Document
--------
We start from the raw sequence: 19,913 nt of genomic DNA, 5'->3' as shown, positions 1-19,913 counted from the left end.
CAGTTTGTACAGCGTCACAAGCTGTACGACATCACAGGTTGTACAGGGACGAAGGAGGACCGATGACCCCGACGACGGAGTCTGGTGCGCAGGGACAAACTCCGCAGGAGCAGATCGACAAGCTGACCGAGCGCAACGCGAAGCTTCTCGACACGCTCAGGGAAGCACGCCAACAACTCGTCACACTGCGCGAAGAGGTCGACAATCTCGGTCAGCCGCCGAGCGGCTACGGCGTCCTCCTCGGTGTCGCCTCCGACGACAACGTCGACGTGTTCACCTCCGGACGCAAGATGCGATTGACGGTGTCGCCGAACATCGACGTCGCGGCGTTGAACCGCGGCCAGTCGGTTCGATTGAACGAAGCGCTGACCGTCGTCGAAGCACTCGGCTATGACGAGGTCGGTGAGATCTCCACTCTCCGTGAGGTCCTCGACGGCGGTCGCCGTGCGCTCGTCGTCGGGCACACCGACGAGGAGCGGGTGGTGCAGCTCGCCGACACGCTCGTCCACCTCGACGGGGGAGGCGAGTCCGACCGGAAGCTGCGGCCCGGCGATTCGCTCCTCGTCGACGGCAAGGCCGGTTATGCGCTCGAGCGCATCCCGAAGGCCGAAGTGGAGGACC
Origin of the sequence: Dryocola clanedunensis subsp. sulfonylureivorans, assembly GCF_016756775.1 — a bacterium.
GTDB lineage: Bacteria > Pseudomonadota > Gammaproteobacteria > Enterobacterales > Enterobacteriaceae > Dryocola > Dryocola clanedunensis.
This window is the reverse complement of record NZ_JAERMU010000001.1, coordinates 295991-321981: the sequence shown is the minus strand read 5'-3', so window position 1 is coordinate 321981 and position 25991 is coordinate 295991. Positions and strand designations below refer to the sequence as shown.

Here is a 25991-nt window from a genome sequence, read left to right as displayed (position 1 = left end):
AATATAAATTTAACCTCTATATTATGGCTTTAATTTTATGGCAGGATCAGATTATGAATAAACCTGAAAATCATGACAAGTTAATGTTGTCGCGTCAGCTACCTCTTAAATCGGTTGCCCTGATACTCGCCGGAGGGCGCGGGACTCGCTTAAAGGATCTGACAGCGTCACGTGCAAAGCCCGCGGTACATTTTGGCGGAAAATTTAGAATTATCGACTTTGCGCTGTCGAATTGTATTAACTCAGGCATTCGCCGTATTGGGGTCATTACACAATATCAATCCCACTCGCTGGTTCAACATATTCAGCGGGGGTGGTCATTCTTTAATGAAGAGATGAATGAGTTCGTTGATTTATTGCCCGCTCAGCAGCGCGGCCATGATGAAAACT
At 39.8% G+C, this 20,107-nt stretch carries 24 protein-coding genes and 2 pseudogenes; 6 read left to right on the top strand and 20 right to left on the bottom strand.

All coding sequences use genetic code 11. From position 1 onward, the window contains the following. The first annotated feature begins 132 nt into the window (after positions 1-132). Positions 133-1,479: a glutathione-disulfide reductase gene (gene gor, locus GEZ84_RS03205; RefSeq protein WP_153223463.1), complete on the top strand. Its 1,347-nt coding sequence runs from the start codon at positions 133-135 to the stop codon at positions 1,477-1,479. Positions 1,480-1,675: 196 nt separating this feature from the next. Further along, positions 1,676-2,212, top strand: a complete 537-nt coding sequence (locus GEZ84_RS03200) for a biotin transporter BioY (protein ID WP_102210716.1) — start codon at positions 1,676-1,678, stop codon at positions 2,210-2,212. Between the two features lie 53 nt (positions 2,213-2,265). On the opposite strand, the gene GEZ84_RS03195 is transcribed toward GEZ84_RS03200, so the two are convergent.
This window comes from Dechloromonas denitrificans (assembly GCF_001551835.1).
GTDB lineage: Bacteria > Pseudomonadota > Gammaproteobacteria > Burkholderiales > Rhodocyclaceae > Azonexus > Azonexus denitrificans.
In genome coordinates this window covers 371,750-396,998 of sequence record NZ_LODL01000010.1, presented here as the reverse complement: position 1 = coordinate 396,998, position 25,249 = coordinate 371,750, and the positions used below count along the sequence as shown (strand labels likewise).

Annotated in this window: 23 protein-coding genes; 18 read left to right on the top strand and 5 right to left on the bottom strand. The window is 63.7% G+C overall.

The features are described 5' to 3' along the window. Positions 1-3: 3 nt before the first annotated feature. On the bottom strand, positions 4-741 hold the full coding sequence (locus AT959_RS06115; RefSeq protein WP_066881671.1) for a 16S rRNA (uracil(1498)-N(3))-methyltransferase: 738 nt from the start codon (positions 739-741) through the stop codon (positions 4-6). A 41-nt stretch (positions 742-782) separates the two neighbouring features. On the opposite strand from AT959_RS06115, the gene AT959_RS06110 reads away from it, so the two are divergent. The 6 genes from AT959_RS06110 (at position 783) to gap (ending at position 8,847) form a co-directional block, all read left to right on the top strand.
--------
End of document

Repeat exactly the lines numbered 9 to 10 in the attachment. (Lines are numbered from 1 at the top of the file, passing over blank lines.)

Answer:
All coding sequences use genetic code 11. From position 1 onward, the window contains the following. The first annotated feature begins 132 nt into the window (after positions 1-132). Positions 133-1,479: a glutathione-disulfide reductase gene (gene gor, locus GEZ84_RS03205; RefSeq protein WP_153223463.1), complete on the top strand. Its 1,347-nt coding sequence runs from the start codon at positions 133-135 to the stop codon at positions 1,477-1,479. Positions 1,480-1,675: 196 nt separating this feature from the next. Further along, positions 1,676-2,212, top strand: a complete 537-nt coding sequence (locus GEZ84_RS03200) for a biotin transporter BioY (protein ID WP_102210716.1) — start codon at positions 1,676-1,678, stop codon at positions 2,210-2,212. Between the two features lie 53 nt (positions 2,213-2,265). On the opposite strand, the gene GEZ84_RS03195 is transcribed toward GEZ84_RS03200, so the two are convergent.
This window comes from Dechloromonas denitrificans (assembly GCF_001551835.1).